A California Court found that the relationship between patent inventors and the alleged infringer did not rise to level of "privity," so as to prevent the infringer from challenging the validity of the patent under the equitable doctrine of assignor estoppel.
NuVasive sued Alphatec for infringing seven patents on a surgical system. When Alphatec asserted the patents were invalid, NuVasive invoked the equitable doctrine of assignor estoppel, contending that the relationship between Alphatech and the inventors of the patents prevented Alphatec from challenging the validity of the patents.
The court reviewed the facts and whether the doctrine of assignor estoppel prevented a validity challenge.
The NuVasive Decision
Under the doctrine of assignor estoppel, a patent assignor or one with privity with the assignor, cannot later claim the patents are invalid if assignee (the current patent owner) sues them for infringement. The court may apply assignor estoppel at its discretion.
In this case, Patrick Miles and Brian Snider, the inventors of the patents, assigned their rights to the plaintiff NuVasive. Miles and Snider also had various business and employment involvements with Alphatec, the defendant NuVasive accused of infringing the patents.
The court examined whether those involvements created a relationship between the inventors and Alphatec sufficient to constitute "privity" that would prevent Alphatec from challenging the patents under the equitable doctrine of assignor estoppel.
In doing so, the court considered eight factors used in the Shamrock Technologies case: (1) the inventor/assignor's leadership role at the employer; (2) the inventor/assignor's ownership stake in the defendant company; (3) whether the defendant company Alphatec changed course from manufacturing non-infringing goods to infringing activity after the inventor was hired; (4) the inventor/assignor's role in the infringing activities; (5) whether the inventor/assignor was hired to start the infringing operations; (6) whether the decision to manufacture the infringing products was made partly by the inventor/assignor; (7) whether the defendant company Alphatec began manufacturing the accused product shortly after hiring the inventor/assignor; and (8) whether the inventor/assignor was in charge of the infringing operation.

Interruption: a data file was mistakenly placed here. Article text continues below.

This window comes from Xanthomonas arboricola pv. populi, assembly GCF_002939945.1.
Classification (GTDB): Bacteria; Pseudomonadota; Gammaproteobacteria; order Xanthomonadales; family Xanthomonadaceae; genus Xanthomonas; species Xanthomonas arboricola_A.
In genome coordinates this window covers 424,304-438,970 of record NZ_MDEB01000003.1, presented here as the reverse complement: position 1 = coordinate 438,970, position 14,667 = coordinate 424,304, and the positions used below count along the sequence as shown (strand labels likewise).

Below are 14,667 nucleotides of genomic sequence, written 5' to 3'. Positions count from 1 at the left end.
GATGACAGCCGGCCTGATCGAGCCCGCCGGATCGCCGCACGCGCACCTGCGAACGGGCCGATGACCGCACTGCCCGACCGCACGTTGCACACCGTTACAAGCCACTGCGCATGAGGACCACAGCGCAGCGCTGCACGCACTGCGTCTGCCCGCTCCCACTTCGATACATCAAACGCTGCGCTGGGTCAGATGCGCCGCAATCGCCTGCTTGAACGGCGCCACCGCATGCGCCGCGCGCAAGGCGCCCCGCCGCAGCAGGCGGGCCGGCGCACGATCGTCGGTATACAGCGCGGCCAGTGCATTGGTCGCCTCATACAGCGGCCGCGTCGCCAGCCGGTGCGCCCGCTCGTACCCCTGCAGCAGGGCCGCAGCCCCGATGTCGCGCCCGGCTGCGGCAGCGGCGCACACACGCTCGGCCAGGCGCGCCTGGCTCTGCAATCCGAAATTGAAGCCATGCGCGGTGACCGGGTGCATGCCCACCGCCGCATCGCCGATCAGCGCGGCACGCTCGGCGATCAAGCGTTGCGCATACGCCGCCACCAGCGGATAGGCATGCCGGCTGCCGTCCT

The court found there was no such privity relationship between Alphatech and the first inventor, Mr. Miles, despite Mr. Miles's leadership role at Alphatec and the fact he was recruited to help the company grow. Alphatec began developing and marketing the accused systems and methods in 2014, had a first sale and public surgical use in February 2017, and launched the product in April 2017, all before Mr. Miles joined Alphatec in October 2017. The court also considered a financial investment Mr. Miles made a few months after joining the company, finding that the timing and amount of the investment did not demonstrate he financially enabled the development of the accused system. Further, Mr. Miles was not affiliated with Alphatec when it decided to manufacture the accused system.
The court similarly found no such privity relationship between Alphatech and the second inventor, Mr. Snider. Mr. Snider joined Alphatec in March 2017, after Alphatec begun developing the accused systems and methods, and had a first sale and public surgical use of them. Mr. Snider also invested in Alphatec as part of a placement purchase agreement Alphatec initiated to raise capital, but Mr. Snider's investment, the court found, was not sufficient to show he financially enabled the development or roll out of the accused systems.
Having found that neither Mr. Snider nor Mr. Miles had the requisite involvement with Alphatec to amount to a "privity" relationship, the court held Alphatec could challenge the validity of the patents and was not barred from doing so by the doctrine of assignor estoppel.
Strategy and Conclusion
Whether an accused infringer is prevented from attacking the validity of the patent depends on their roles and relationship with the inventors or other prior assignors of the patents, including the timing of the development, manufacture, and sale of the accused products when compared to the involvement, employment, and financial investment of the assignor. As a result, when developing and selling a product and maintaining invalidity defenses, it can be useful to consider these factors to determine whether, how, and when to become involved with inventors or other owners of relevant patents.
The NuVasive decision can be found here.
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